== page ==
Essential Australian women directors: selected by David Stratton
Part of the Sydney Film Festival 2019
The key woman director of the late silent and early sound period in Australia was Paulette McDonagh (1901-1978) who made four features between 1926 and 1933, one of which, The cheaters (1930), is included in this Sydney Film Festival retrospective.
After Two minutes silence (1933), the last of McDonagh’s films, we had to wait 46 years for another feature to be directed by a woman in this country – the film was My brilliant career (1979), and the director was Gillian Armstrong. Armstrong has gone on to a brilliant career, and this retrospective includes High tide (1987), the film that reunited her with Judy Davis.
In the years since Armstrong’s trailblazing debut, a great many very talented women have directed important and enduring films in this country. This retrospective is a tribute to all of them, and not just to the ten women represented here.
The recurring theme of the ten films in this retrospective is that of family. Mother and daughter are reunited in High tide, sisters feature in both Sweetie (1989) and Love serenade (1996), mothers and children of both sexes in Blessed, mother and son in The babadook (2014). Beautiful Kate (2009) is about a family reunion, Waiting (1991) is a film in which close friends become surrogates for family, and in Malcolm (1986), two very different men form an almost fraternal relationship.
David Stratton will be introducing many of the sessions.
This is a Sydney Film Festival 2019 event, hosted by the Art Gallery of NSW.
Image: Still from High tide
Wednesday 5 June - Monday 10 June 2019
See listing for times
$14 youth (under 18)
$15.50 group 10+
$140 ten-film package
plus booking fee
For all information and tickets:
Sydney Film Festival website
Tickets also available at the door if not sold out beforehand
Location: Domain Theatre
Related program: Sydney Film Festival 2019 at the Gallery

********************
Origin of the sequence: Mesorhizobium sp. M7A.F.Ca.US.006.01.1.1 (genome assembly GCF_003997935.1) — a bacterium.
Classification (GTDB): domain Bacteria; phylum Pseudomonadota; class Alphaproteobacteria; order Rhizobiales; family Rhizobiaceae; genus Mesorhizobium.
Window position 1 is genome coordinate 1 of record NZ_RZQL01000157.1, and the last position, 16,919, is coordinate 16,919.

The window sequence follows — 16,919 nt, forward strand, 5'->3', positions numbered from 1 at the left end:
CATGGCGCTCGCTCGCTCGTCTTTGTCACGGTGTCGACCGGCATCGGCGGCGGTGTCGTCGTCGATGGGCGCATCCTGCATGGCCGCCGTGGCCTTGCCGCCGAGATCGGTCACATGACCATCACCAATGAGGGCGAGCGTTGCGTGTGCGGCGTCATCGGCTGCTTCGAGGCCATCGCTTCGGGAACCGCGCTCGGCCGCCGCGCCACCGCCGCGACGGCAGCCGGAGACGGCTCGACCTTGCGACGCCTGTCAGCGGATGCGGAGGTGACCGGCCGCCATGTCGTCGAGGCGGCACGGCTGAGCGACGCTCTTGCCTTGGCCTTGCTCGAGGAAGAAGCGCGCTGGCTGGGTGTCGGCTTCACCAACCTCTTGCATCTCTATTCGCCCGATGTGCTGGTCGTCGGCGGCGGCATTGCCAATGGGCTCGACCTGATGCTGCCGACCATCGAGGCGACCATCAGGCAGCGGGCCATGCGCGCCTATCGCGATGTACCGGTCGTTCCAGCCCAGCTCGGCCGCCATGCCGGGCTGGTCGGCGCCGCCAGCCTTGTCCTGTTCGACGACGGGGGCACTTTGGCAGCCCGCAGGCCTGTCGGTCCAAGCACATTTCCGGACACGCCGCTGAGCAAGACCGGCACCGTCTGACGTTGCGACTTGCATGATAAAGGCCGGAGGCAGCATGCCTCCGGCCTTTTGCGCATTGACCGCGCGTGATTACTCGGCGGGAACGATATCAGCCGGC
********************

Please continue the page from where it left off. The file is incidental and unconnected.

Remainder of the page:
Paulette McDonagh’s pioneering romantic silent melodrama, set in Sydney, stars the director’s sister, Marie Lorraine, as the daughter of a criminal mastermind.
Presented by the National Film and Sound Archive’s digital restoration program – NFSA Restores – reviving our cinema icons.
Wednesday 5 June 2019 7:15pm – 8:48pm
The first feature by director Nadia Tass is a delicious comedy starring Colin Friels as an introverted inventor and John Hargreaves as a resourceful criminal.
Saturday 8 June 2019 10:15am – 12:10pm
Gillian Armstrong and Judy Davis collaborated for the second time on this emotionally rich multi-generational drama. Claudia Karvan plays Davis’ daughter and Jan Adele is the grandmother.
Saturday 8 June 2019 12:30pm – 2:39pm
One of the most original films ever made in this country, Jane Campion’s story about a pair of very eccentric sisters caused a sensation at Cannes.
Saturday 8 June 2019 2:55pm – 4:57pm
Noni Hazlehurst plays a surrogate mother about to give birth, who welcomes her closest friends to her isolated rural shack. Jamie McKimmie’s second feature is a gem.
Sunday 9 June 2019 10:15am – 12:15pm
Indigenous artist and photographer Tracey Moffatt’s only feature to date consists of three ghost stories told in a thrillingly original, highly stylised fashion.
Sunday 9 June 2019 12:30pm – 2:22pm
Winner of the Camera d’Or at Cannes, Shirley Barrett’s whimsical and very offbeat comedy stars Miranda Otto and Rebecca Frith as small-town sisters.
Sunday 9 June 2019 2:45pm – 4:53pm
This achingly moving, harshly powerful film from Ana Kokkinos takes us into the world of four mothers whose children are in serious trouble. Frances O’Connor leads a fine cast.
Monday 10 June 2019 10:15am – 12:23pm
In Rachel Ward’s feature debut, Ben Mendelsohn plays a man who returns to the isolated property where he grew up, to see his dying father (Bryan Brown).
Monday 10 June 2019 12:45pm – 2:50pm
In Jennifer Kent’s thrilling debut, a single mother (Essie Davis) and her six-year-old son (Noah Wiseman) are haunted by the mysterious ‘Mr Babadook’.
Monday 10 June 2019 3pm – 4:58pm